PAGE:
Helping Arborvitae And Other Evergreens Shake Off The Weight Of Snow

Restoring Trees Requires Care And Patience After Heavy Winter Weather
Disqus Comments
How to
quirkyjazz (CC BY-NC-ND 2.0)

Heavy, wet snows can wreak havoc on many trees, particularly certain types of evergreens. Under a heavy load of snow, upright and columnar arborvitaes (Thuja spp.) and other conifers like junipers (Juniperus spp.) are vulnerable to bent branches, which can cause inner branches to snap at their middle or base. Too much snow can even bend the entire plant. Repairing a damaged arborvitae requires some experience and lot of patience to restore the plant back to its original structure.

Bent branches can be tied together using chain lock straps or any flat straps. Depending on the height of the plant, the branches should be tied together at multiple intervals for strong support. However, the straps for should not be left in place for more than two seasons, as they can girdle bark over time.

Young arborvitaes or junipers that are leaning can be straightened by fastening the tree's central leader, or main stem, to a stake using a wide canvas strap. The tree should remain staked for at least one full season. However, if the tree is flattened to the ground, it may have substantial damage at its base that prevents straightening.

When the central leader of an upright arborvitae is damaged, there may be an unsightly appearance after pruning and may take a long time for a new leader to fill the void.
UW-Extension Brown County
If more than half of an arborvitae or similar tree has broken branches with substantial damage at its base, it is best to remove the entire plant.
UW-Extension Brown County
When bark is torn in a damaged branch of an arborvitae or similar tree, careful examination is necessary before pruning using the three-point method.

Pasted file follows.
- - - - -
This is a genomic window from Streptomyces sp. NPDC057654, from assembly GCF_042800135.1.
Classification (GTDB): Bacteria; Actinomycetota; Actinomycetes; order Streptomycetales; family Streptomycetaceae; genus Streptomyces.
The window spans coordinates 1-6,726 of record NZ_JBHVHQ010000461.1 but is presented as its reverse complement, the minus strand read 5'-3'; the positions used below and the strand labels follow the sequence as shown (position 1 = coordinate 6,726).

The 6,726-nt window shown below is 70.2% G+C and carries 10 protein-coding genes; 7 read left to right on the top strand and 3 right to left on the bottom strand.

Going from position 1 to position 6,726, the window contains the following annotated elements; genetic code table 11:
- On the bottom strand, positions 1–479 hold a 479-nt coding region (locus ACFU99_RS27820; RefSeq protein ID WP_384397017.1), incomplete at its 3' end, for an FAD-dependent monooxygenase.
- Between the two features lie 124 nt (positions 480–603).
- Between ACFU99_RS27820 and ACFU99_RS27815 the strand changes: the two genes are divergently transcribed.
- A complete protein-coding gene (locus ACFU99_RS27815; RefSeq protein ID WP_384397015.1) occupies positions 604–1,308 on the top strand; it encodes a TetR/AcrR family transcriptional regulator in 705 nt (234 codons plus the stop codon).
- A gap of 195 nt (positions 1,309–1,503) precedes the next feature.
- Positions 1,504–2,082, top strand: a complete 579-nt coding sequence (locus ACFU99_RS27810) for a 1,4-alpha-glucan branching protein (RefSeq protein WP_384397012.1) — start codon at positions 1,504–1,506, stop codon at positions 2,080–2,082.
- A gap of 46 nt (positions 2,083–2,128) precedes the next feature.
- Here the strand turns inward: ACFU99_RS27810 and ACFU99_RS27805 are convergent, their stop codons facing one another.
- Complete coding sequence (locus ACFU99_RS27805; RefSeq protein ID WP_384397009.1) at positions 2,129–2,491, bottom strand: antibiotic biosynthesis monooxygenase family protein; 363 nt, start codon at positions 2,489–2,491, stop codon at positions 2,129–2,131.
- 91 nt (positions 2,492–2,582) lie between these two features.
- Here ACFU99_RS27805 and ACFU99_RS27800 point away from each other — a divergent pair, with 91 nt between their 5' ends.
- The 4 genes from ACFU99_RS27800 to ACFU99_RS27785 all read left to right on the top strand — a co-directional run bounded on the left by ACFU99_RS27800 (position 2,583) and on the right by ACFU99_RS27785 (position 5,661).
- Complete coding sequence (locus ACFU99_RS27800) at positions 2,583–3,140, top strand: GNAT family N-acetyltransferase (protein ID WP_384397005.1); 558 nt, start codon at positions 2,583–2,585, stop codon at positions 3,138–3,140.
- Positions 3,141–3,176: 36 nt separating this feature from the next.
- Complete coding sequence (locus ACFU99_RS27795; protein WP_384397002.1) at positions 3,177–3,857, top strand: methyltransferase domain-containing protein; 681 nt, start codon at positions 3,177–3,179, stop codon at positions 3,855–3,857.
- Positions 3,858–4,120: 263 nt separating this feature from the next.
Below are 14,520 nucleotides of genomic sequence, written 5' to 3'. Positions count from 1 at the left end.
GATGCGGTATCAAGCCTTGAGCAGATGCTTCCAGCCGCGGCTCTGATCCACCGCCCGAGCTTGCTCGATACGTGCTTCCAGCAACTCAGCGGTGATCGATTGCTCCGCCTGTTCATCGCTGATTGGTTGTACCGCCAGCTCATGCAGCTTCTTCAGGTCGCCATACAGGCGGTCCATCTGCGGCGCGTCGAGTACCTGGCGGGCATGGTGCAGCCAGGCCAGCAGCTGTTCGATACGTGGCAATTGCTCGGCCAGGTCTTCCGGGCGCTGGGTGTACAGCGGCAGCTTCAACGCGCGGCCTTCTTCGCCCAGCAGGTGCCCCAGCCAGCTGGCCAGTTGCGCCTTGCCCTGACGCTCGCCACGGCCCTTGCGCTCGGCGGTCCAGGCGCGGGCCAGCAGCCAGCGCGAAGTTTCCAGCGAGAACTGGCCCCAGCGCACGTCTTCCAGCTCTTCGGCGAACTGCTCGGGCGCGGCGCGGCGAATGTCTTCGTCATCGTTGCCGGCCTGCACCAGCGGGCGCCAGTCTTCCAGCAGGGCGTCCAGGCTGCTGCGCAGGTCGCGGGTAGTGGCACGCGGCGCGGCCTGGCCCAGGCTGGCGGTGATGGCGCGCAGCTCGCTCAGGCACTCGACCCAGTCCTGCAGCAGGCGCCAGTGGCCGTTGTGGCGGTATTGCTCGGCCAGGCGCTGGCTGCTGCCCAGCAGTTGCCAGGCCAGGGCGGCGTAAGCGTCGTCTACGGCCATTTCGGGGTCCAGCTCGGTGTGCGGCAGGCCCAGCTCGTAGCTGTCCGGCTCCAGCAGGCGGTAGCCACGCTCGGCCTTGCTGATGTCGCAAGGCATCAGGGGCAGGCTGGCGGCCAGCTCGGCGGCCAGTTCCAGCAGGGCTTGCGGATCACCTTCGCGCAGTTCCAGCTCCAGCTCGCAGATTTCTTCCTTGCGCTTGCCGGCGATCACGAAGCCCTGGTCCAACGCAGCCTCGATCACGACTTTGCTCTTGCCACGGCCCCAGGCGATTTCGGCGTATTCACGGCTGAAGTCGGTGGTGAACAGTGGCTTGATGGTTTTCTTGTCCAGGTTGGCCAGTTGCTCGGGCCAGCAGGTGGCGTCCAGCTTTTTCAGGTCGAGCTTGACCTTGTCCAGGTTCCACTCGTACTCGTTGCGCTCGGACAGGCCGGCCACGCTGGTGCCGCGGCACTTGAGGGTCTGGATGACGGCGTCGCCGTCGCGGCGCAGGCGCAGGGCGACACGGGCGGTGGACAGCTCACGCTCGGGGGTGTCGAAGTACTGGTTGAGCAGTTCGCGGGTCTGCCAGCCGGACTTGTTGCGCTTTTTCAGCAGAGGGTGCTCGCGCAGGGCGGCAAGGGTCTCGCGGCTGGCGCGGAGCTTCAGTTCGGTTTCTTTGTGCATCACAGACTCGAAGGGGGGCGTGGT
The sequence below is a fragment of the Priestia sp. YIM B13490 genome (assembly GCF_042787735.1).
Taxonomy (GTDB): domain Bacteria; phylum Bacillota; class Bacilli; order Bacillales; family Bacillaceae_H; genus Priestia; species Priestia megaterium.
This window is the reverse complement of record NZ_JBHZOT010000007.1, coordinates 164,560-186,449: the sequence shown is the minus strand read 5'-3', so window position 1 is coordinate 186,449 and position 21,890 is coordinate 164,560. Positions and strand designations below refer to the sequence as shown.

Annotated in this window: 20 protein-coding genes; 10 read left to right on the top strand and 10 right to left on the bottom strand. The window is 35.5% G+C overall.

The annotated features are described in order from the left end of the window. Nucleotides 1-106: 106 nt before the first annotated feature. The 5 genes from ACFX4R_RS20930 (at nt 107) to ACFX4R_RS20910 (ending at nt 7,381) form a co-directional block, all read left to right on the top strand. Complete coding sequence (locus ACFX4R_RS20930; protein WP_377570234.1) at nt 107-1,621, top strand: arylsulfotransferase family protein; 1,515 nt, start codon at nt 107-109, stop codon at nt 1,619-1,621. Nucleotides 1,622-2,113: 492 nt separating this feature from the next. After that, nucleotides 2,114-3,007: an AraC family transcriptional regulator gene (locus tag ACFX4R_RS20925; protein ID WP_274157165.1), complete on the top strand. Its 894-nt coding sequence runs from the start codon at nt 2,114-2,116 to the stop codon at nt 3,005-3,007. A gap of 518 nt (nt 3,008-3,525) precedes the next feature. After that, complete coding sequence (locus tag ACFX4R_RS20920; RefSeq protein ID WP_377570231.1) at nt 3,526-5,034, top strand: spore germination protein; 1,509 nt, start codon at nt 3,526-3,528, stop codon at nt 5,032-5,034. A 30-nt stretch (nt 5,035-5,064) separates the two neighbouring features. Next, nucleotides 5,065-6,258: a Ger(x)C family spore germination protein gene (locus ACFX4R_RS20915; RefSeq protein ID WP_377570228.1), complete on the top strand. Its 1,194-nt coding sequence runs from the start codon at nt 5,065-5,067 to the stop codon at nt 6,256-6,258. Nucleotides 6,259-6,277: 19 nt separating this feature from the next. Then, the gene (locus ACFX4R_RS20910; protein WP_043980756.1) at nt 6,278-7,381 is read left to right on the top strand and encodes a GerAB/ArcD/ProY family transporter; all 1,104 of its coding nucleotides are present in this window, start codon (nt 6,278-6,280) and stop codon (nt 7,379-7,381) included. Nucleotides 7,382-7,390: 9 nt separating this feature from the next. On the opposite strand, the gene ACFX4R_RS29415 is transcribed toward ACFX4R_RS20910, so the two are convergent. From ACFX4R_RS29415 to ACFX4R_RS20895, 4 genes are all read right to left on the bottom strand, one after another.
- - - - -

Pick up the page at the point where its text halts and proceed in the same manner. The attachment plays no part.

UW-Extension Brown County

If the central leader of an upright arborvitae tree has broken branches with torn bark, the leader can be topped by cutting away the branches above the damaged bark. Topped arborvitae, though, can be unsightly in appearance, vulnerable to more snow load damage and can take a long time to develop a new leader to fill the void. Extensive damage may require removal of the entire tree.

Branches that have snapped at the base should be carefully pruned beneath the damaged area. A clean, sharp cut is necessary for the wound to seal faster, but the tree may take a while to fill the void spot. If more than half of a tree has broken branches at its base, then it is best to remove the entire tree.

Broken branches with torn bark should be examined carefully before any pruning is attempted. Hasty pruning can further tear bark and cause irreparable damage; branches with torn bark are highly vulnerable to decay issues that can weaken their structural stability. It's best to remove damaged branches or to prune beneath damaged tissue. A professional arborist can help strategically prune torn branches.

It isn't just snow that threatens landscape trees like arborvitae. Heavy winds and rainstorms can damage or destroy many types of trees, and is often related to issues like decay or root problems.

Vijai Pandian is a horticultural agent and educator for the University of Wisconsin-Extension Brown County. This article is adapted from an item originally published by the Green Bay Press Gazette.

Disqus Comments